ON this eucalyptus-covered campus sequestered above an azure cove, students listening to a quiet lecture are as excited as if they were hearing about the adventures of Indiana Jones. Armed with pointer, slide-projector, and a professorial air, Rachel Haymon is showing graduate students pictures taken underwater of blizzards, smoke-spitting stalagmites, lava pillars, and the remains of animals scorched by the world's most recent underwater volcano. Suspended in a 7-foot-diameter titanium sphere, 8,200 feet below the ocean surface, Dr. Haymon and crew saw in April what no scientist before them has ever seen: a volcanic eruption from the deep-sea floor.
After 25 days of observing and sampling hydrothermal activity in the eastern equatorial Pacific, the 18-member expedition led by Haymon and co-investigator Dan Fornari concluded that they had come within weeks, days, even hours of the volcano's most explosive episodes.
"When I got out of the Alvin [deep-diving submersible craft], I was babbling," says Haymon, calling the experience her most thrilling in a 15-year study of the sea floor. The sight was a stretch of ocean floor 82 kilometers by 500 meters (51 miles by 1,640 feet) along the crest of East Pacific rise, about 500 miles southwest of Acapulco, Mexico. "I was so viscerally thrilled I dreamed images of the floor for weeks," she says. "I couldn't articulate my amazement."
As if it were not "politically correct," none of this emotion is showing in front of students here at Scripps Oceanographic Institute, where Haymon earned her PhD in oceanography and has returned with her findings.The scientific implications go well beyond the elation of the moment. The 30,000-mile mid-ocean ridge that runs through the world's seas like the seam on a baseball is the biggest geographic feature on earth. It is also where new ocean floor is created.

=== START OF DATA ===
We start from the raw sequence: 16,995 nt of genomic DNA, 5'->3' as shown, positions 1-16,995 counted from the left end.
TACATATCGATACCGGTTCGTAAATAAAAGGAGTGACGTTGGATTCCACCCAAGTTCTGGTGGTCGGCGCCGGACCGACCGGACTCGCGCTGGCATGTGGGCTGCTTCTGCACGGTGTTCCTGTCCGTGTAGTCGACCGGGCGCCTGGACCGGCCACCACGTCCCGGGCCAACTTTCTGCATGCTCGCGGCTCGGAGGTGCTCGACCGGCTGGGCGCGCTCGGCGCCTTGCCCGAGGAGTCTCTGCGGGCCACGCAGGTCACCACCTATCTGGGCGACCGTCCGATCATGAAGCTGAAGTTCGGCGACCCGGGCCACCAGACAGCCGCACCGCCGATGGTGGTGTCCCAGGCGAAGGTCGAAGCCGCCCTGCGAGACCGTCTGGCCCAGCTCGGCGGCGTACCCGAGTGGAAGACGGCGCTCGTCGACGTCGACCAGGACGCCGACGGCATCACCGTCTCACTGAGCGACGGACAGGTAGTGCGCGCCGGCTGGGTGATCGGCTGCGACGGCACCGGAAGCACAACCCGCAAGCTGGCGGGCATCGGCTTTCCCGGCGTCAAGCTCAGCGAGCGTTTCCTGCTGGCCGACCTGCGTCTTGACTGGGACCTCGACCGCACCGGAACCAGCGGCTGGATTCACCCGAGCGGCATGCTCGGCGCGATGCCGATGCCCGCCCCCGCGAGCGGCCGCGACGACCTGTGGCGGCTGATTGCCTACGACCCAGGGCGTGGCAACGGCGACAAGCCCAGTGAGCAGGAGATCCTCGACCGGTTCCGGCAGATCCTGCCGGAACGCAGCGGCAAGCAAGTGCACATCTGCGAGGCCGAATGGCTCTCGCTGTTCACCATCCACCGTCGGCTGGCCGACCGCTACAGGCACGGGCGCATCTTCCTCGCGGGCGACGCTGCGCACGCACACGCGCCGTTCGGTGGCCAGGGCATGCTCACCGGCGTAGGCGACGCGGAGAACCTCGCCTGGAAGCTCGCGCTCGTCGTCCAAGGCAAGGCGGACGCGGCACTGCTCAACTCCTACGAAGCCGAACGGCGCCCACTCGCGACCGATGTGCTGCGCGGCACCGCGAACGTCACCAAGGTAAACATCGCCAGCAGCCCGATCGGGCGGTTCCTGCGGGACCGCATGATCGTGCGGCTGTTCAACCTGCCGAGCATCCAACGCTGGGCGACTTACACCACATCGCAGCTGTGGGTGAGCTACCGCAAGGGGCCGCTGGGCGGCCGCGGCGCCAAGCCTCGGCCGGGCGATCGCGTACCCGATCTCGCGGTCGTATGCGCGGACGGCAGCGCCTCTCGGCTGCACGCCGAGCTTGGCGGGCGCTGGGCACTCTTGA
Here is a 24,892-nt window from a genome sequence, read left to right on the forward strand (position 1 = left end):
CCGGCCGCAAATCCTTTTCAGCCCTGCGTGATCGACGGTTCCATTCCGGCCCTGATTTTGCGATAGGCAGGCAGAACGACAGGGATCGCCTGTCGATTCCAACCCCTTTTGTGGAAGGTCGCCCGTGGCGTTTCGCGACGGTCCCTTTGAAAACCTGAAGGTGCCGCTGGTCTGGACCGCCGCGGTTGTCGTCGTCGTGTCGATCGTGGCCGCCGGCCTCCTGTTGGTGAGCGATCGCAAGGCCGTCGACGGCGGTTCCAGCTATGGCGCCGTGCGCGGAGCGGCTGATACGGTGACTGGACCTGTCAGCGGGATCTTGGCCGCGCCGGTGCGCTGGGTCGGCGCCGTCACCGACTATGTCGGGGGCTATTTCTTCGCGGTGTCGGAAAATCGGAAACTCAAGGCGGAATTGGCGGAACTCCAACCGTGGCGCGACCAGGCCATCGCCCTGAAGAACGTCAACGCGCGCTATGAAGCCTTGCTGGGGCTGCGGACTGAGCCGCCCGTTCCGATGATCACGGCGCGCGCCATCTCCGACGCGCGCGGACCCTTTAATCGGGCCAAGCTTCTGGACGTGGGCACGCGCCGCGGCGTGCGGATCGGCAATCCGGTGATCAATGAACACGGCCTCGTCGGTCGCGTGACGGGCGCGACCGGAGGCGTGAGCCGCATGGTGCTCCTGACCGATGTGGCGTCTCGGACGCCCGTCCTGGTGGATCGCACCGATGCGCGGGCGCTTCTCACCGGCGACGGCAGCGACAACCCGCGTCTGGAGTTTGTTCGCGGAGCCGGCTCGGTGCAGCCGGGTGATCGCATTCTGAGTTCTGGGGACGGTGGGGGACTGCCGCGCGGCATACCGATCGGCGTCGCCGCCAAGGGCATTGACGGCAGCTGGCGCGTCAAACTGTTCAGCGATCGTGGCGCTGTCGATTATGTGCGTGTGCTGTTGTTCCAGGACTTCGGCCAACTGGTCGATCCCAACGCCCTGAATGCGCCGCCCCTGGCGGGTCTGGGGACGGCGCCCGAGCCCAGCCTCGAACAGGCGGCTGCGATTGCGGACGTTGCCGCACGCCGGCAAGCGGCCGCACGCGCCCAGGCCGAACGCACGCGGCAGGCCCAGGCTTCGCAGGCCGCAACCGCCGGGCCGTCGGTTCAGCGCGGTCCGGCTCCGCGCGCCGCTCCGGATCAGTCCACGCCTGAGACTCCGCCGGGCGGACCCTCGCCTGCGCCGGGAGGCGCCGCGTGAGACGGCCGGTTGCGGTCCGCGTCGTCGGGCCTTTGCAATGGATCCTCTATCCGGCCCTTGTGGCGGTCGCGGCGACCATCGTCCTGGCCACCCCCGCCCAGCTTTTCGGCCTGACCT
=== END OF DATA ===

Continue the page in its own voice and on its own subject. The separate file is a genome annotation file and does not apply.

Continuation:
Magma in the earth's mantle wells up through the cracks created where the earth's tectonic plates diverge, widening the ocean by 11 centimeters a year - a relative sprint by geologic standards. Study of the geophysical and geochemical processes of the mid-ocean ridge is key to understanding earthquakes, volcanoes, raising of mountain ranges, and the chemical makeup of oceans.
"The scientific community is very excited about these discoveries," says Robert Embley, a geophysicist with the National Oceanographic and Atmospheric Administration (NOAA) Vents Program. "We don't have the ability to monitor deep-sea eruptions like we do on land. This is a huge step forward."
"To directly observe a phenomenon that is so remote and so off and on is very rare and exciting," adds Peter Rona, senior research physicist at NOAA.
Hydrothermal vents on the ridge were discovered in 1977. The ridge is known to erupt periodically but with unknown frequency and in unknown locations. Scientists have filmed active lava flows in shallow waters off the large island of Hawaii, but the Hawaiian islands are not connected to the mid-ocean ridge, which is the ocean's greatest source of volcanism.
After discovering so-called "mega-plumes" of hot mineral water 20 kilometers (12.5 miles) across off the state of Oregon, Dr. Embley and others documented a lava flow between 1981 and 1987 using an echo sounder. But the evidence came after the fact.
"[For them to] catch this kind of evidence when it is happening gives the point of reference from which to measure all subsequent phases," Embley says.
Haymon, now assistant research geochemist at the Marine Science Institute of the University of California, Santa Barbara, is one of about 50 United States scientists studying the mid-ocean ridge in field studies. Her chief co-investigator, Dan Fornari, is an associate research scientist at the Lamont-Doherty Geological Observatory in Palisades, N.Y.
As reconnaissance for their April expedition, dubbed the Adventure Program, Haymon and Dr. Fornari spent several weeks in 1989 mapping the ridge for the National Science Foundation (NSF). The foundation's ocean-drilling program needed a site survey to find a proper drilling area for studies into the vertical dimension of the ocean crust.